Scotland’s First Minister Nicola Sturgeon has been accused by her predecessor Alex Salmond of submitting evidence to a parliamentary inquiry that is “simply untrue”.
A spokesperson for the first minister has said she “entirely rejects” the claims and accused Mr Salmond of “spinning false conspiracy theories”.
Mr Salmond claims she attended a meeting at which an official investigation into harassment claims against him were discussed, four days before she told parliament she knew about it.
Sky News first revealed conflicting accounts of the meeting, which took place on 29 March 2018.
Mr Salmond’s claims are contained in a written submission, seen by The Times in Scotland, to a parliamentary inquiry into the Scottish government’s handling of harassment claims against him.
It has also been passed to an independent panel investigating whether or not Ms Sturgeon has breached the ministerial code.
If that is found to be the case, it would threaten her political future.
The issue centres on when Ms Sturgeon found out the Scottish government was investigating harassment claims against Mr Salmond and whether the account she gave to the Scottish Parliament is correct.
Sky News revealed last July that the investigation into claims made by two female civil servants was discussed at a meeting in Ms Sturgeon’s Holyrood office on 29 March 2018.
It was attended by the first minister, a senior government official and Alex Salmond’s former chief of staff Geoff Aberdein.
However, Ms Sturgeon told the Scottish parliament that she only came to know of the official investigation into Mr Salmond four days later on 2 April, when she met him at her home.
In her written submission to the ongoing harassment inquiry, Ms Sturgeon says she had “forgotten” the 29 March meeting took place.
“From what I recall, the discussion covered the fact that Alex Salmond wanted to see me urgently about a serious matter, and I think it did cover the suggestion that the matter might relate to allegations of a sexual nature,” she stated.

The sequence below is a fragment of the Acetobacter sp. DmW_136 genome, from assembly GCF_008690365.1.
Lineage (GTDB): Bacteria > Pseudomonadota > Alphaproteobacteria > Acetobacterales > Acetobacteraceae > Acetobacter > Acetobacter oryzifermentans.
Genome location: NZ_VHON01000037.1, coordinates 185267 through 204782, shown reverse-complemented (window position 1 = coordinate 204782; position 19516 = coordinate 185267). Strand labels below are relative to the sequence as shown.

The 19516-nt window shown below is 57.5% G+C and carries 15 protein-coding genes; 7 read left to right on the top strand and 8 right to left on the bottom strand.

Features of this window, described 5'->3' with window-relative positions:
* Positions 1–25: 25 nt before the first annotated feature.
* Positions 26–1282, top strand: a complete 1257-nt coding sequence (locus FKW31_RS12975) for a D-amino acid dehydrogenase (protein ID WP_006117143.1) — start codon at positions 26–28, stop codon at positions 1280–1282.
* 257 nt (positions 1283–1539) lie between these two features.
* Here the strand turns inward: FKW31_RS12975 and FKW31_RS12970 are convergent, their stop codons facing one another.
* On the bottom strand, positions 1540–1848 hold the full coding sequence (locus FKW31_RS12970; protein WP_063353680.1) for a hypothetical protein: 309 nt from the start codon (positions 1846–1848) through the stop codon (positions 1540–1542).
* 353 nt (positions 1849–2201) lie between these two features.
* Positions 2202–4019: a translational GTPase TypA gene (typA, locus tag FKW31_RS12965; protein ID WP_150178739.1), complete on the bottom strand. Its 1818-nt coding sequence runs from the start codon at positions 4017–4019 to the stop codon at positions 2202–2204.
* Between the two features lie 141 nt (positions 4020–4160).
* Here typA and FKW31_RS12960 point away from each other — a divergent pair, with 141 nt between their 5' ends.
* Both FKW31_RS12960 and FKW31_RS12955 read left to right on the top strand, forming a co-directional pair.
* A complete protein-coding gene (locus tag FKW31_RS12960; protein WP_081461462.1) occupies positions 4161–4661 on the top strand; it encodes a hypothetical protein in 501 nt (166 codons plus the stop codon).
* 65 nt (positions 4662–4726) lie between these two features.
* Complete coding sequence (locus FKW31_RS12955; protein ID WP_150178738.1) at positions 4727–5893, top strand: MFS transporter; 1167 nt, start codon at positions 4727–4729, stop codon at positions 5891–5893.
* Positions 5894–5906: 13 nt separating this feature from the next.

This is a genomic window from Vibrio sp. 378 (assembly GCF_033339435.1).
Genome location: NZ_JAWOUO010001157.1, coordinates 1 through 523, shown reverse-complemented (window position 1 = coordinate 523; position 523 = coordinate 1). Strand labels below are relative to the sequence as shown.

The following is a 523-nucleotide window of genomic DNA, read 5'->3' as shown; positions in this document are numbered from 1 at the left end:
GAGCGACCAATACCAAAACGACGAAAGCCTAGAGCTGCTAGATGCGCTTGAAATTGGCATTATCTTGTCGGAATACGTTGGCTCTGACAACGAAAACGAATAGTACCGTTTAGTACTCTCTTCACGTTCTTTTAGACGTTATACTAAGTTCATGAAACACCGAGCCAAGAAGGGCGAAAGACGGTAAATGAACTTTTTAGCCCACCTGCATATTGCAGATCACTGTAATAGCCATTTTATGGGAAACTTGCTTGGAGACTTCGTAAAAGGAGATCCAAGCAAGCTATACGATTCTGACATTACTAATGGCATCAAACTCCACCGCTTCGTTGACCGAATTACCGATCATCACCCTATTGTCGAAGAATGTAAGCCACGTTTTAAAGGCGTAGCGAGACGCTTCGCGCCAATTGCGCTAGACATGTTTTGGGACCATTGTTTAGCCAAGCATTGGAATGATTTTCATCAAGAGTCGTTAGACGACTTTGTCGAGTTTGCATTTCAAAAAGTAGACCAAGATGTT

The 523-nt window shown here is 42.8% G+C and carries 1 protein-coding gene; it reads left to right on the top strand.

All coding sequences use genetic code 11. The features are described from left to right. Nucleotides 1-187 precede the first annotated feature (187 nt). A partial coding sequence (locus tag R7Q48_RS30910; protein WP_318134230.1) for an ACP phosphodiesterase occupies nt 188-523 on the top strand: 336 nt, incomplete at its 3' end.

However, she insists it was days after the March meeting that she learned of the government inquiry.
Mr Salmond’s written evidence contradicts Ms Sturgeon’s version of events, according to The Times.
He wrote: “The pre-arranged meeting in the Scottish parliament of March 29 2018 was ‘forgotten’ about because acknowledging it would have rendered ridiculous the claim made by the first minister in parliament that it had been believed that the meeting on April 2 was on SNP party business and thus held at her private residence.
“In reality, all participants in that meeting were fully aware of what the meeting was about and why it had been arranged.
“The meeting took place with a shared understanding of the issues for discussion – the complaints made and the Scottish government procedure which had been launched. The first minister’s claim that it was ever thought to be about anything other than the complaints made against me is wholly false.”
According to the ministerial code, ministers must record meetings on government business and a minister knowingly misleading parliament “will be expected to offer their resignation”.
No records of the content of three meetings and two phone calls between Ms Sturgeon and Mr Salmond were kept.
Nicola Sturgeon has said she attended the 2 April meeting not as first minister but as SNP party leader.
She referred herself for investigation into whether or not she had breached the ministerial code, insisting she acted appropriately and complied with it at all times.
In January 2019, the Scottish government’s investigation into the harassment claims against Mr Salmond was ruled to be unfair and tainted by apparent bias. The botched inquiry cost the taxpayer £500,000.
According to The Times, Mr Salmond stated in his submission that at least two months before the court ruling, the Scottish government and Ms Sturgeon “knew of legal advice… that on the balance of probability they would lose the Judicial Review and be found to have acted unlawfully”.
A spokesperson for Ms Sturgeon said: “We should always remember that the roots of this issue lie in complaints made by women about Alex Salmond’s behaviour whilst he was first minister, aspects of which he has conceded.
“It is not surprising therefore that he continues to try to divert focus from that by seeking to malign the reputation of the first minister and by spinning false conspiracy theories.
“The first minister is concentrating on fighting the pandemic, stands by what she has said, and will address these matters in full when she appears at committee in the coming weeks.”
Mr Salmond has always strongly rejected all claims of harassment against him and was acquitted in a separate criminal trial last March of sexual assault charges against nine women.